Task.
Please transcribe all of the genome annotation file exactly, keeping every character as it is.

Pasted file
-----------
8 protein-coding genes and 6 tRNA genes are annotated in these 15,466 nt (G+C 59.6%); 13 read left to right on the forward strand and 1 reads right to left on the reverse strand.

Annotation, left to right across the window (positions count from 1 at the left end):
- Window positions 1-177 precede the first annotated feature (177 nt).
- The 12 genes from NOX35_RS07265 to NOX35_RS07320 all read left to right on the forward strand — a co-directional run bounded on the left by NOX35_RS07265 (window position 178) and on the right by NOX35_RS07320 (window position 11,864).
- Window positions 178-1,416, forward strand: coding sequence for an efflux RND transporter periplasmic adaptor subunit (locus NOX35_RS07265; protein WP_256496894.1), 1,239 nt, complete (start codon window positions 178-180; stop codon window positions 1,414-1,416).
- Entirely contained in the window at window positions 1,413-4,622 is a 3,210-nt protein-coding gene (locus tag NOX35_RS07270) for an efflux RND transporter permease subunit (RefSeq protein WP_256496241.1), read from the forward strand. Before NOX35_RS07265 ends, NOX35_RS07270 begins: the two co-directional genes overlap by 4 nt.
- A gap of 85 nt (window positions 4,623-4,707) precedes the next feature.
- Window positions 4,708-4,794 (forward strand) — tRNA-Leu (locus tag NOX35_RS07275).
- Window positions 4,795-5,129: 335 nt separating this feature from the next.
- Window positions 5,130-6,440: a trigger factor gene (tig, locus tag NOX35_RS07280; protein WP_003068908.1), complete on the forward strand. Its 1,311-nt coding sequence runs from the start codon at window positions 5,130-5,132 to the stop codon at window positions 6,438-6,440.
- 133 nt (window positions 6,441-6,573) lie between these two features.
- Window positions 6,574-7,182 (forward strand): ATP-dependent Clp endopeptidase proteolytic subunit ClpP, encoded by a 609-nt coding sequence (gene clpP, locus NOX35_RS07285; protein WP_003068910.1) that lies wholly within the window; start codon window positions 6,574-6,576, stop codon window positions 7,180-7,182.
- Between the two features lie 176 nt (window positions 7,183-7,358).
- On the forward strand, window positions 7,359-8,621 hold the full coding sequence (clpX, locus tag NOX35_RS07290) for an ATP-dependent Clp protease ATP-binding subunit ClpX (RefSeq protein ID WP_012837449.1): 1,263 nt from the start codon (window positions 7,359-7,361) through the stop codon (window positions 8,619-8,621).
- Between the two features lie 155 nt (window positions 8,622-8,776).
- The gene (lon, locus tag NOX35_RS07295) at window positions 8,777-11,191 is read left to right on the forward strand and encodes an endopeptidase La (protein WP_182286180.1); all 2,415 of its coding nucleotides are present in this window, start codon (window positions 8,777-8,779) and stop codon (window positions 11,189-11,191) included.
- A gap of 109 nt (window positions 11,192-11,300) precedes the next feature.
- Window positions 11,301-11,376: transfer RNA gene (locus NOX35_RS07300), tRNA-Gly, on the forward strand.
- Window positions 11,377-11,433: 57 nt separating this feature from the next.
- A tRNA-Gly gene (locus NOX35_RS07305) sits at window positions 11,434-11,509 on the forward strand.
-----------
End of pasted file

8 protein-coding genes and 6 tRNA genes are annotated in these 15,466 nt (G+C 59.6%); 13 read left to right on the forward strand and 1 reads right to left on the reverse strand.

Annotation, left to right across the window (positions count from 1 at the left end):
- Window positions 1-177 precede the first annotated feature (177 nt).
- The 12 genes from NOX35_RS07265 to NOX35_RS07320 all read left to right on the forward strand — a co-directional run bounded on the left by NOX35_RS07265 (window position 178) and on the right by NOX35_RS07320 (window position 11,864).
- Window positions 178-1,416, forward strand: coding sequence for an efflux RND transporter periplasmic adaptor subunit (locus NOX35_RS07265; protein WP_256496894.1), 1,239 nt, complete (start codon window positions 178-180; stop codon window positions 1,414-1,416).
- Entirely contained in the window at window positions 1,413-4,622 is a 3,210-nt protein-coding gene (locus tag NOX35_RS07270) for an efflux RND transporter permease subunit (RefSeq protein WP_256496241.1), read from the forward strand. Before NOX35_RS07265 ends, NOX35_RS07270 begins: the two co-directional genes overlap by 4 nt.
- A gap of 85 nt (window positions 4,623-4,707) precedes the next feature.
- Window positions 4,708-4,794 (forward strand) — tRNA-Leu (locus tag NOX35_RS07275).
- Window positions 4,795-5,129: 335 nt separating this feature from the next.
- Window positions 5,130-6,440: a trigger factor gene (tig, locus tag NOX35_RS07280; protein WP_003068908.1), complete on the forward strand. Its 1,311-nt coding sequence runs from the start codon at window positions 5,130-5,132 to the stop codon at window positions 6,438-6,440.
- 133 nt (window positions 6,441-6,573) lie between these two features.
- Window positions 6,574-7,182 (forward strand): ATP-dependent Clp endopeptidase proteolytic subunit ClpP, encoded by a 609-nt coding sequence (gene clpP, locus NOX35_RS07285; protein WP_003068910.1) that lies wholly within the window; start codon window positions 6,574-6,576, stop codon window positions 7,180-7,182.
- Between the two features lie 176 nt (window positions 7,183-7,358).
- On the forward strand, window positions 7,359-8,621 hold the full coding sequence (clpX, locus tag NOX35_RS07290) for an ATP-dependent Clp protease ATP-binding subunit ClpX (RefSeq protein ID WP_012837449.1): 1,263 nt from the start codon (window positions 7,359-7,361) through the stop codon (window positions 8,619-8,621).
- Between the two features lie 155 nt (window positions 8,622-8,776).
- The gene (lon, locus tag NOX35_RS07295) at window positions 8,777-11,191 is read left to right on the forward strand and encodes an endopeptidase La (protein WP_182286180.1); all 2,415 of its coding nucleotides are present in this window, start codon (window positions 8,777-8,779) and stop codon (window positions 11,189-11,191) included.
- A gap of 109 nt (window positions 11,192-11,300) precedes the next feature.
- Window positions 11,301-11,376: transfer RNA gene (locus NOX35_RS07300), tRNA-Gly, on the forward strand.
- Window positions 11,377-11,433: 57 nt separating this feature from the next.
- A tRNA-Gly gene (locus NOX35_RS07305) sits at window positions 11,434-11,509 on the forward strand.